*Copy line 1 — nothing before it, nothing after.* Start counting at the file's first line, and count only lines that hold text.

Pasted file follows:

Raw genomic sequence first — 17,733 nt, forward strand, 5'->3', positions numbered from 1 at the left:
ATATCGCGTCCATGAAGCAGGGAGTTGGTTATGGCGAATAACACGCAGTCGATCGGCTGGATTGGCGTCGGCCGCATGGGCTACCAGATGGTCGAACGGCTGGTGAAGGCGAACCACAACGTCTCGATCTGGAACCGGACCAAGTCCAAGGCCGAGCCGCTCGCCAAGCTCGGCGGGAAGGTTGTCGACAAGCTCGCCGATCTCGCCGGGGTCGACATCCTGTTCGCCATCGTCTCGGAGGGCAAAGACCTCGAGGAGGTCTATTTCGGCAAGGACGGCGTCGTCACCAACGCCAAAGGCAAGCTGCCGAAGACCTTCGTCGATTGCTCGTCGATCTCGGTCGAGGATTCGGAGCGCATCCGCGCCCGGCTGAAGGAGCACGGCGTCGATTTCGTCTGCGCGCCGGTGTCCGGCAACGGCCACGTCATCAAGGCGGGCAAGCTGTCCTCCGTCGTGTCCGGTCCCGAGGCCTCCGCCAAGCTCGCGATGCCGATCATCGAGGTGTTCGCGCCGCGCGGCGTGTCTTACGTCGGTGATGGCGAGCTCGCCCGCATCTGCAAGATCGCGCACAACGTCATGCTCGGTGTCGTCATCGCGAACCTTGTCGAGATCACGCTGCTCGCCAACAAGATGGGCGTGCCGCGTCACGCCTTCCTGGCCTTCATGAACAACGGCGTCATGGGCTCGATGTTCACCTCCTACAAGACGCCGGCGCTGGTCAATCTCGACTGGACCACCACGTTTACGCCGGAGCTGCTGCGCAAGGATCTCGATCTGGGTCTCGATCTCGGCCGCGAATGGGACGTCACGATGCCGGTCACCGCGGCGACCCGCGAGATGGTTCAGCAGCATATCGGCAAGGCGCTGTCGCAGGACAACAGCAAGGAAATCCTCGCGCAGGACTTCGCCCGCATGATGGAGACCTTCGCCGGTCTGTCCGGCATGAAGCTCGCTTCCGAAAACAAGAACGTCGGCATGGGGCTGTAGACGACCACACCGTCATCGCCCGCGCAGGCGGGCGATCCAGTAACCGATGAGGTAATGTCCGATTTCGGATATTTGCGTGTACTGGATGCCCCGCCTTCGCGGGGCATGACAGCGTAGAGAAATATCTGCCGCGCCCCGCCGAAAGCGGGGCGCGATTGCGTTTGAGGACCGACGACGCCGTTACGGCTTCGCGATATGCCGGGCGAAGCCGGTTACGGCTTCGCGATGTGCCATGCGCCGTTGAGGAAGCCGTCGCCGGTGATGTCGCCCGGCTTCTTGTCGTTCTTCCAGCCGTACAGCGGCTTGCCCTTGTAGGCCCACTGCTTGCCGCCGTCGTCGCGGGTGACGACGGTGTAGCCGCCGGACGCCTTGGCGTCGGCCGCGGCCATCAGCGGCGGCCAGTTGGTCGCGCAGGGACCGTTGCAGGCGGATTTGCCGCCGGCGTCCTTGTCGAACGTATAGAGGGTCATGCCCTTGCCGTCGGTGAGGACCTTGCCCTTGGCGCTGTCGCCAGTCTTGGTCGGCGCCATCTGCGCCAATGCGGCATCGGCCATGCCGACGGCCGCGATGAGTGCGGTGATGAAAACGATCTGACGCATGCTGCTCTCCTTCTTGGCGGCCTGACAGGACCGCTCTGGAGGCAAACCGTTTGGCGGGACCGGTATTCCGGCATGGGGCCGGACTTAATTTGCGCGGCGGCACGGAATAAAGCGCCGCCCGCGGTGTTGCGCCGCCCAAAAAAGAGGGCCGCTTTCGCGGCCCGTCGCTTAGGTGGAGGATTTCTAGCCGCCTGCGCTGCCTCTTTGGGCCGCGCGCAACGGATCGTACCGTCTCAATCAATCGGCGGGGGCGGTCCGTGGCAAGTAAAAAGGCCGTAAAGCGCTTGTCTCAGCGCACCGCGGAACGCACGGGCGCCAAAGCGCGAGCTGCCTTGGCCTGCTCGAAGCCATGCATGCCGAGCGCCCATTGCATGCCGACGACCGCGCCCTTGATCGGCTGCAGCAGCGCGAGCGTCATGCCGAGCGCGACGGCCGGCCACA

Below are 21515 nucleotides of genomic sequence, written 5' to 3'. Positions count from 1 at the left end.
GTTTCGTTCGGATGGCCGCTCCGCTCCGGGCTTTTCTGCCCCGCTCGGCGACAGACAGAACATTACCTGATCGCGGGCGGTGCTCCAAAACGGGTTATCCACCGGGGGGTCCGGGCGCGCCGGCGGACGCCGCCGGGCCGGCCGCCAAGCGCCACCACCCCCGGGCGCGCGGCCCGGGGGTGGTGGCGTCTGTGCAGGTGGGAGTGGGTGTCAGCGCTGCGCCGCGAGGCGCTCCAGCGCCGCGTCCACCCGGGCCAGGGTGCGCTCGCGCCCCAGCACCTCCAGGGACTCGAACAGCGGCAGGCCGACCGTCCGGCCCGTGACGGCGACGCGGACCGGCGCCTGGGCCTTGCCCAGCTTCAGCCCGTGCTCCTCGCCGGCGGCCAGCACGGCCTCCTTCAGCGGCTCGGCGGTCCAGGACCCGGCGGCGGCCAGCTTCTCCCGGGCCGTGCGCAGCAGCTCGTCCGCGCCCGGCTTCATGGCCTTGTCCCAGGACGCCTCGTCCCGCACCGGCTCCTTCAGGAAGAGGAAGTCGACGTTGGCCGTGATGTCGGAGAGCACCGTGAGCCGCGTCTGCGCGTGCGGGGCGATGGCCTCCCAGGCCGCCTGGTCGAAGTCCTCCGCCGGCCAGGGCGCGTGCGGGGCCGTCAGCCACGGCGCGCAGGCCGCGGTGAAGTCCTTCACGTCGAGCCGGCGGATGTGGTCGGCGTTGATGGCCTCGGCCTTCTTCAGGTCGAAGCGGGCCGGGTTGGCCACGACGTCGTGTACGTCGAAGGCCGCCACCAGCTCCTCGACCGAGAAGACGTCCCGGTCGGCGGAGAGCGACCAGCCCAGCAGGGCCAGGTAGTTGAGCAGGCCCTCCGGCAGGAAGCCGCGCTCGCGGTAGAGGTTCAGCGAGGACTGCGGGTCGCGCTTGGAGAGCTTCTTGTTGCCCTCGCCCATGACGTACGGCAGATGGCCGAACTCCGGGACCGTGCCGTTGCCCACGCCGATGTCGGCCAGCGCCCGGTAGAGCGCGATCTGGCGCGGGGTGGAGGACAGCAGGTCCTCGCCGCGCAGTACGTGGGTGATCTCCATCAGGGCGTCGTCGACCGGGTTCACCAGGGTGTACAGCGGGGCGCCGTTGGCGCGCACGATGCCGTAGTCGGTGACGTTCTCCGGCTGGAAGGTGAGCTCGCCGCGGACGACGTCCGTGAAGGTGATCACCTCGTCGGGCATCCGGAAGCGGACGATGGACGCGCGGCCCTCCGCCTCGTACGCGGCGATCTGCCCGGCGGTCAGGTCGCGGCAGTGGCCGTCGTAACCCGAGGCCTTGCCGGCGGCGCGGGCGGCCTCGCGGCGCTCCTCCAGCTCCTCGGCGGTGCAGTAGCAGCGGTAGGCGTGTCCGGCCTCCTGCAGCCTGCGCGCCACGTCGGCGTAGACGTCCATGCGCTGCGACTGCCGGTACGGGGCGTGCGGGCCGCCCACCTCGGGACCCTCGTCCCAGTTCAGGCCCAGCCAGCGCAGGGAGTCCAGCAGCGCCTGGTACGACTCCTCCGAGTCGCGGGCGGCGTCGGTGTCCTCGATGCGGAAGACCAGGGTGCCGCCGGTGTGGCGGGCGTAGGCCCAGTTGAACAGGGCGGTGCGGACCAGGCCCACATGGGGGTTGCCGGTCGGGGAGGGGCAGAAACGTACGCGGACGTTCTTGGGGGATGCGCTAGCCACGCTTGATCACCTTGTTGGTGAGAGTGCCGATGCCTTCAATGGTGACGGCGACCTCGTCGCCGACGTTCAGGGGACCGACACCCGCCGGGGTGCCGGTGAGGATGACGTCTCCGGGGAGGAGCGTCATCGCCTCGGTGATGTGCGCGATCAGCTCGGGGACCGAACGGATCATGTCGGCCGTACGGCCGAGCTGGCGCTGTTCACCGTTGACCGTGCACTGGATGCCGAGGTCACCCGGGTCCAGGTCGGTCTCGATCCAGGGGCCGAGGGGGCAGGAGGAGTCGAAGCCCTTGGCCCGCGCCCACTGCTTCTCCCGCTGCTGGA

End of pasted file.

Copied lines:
Raw genomic sequence first — 17,733 nt, forward strand, 5'->3', positions numbered from 1 at the left: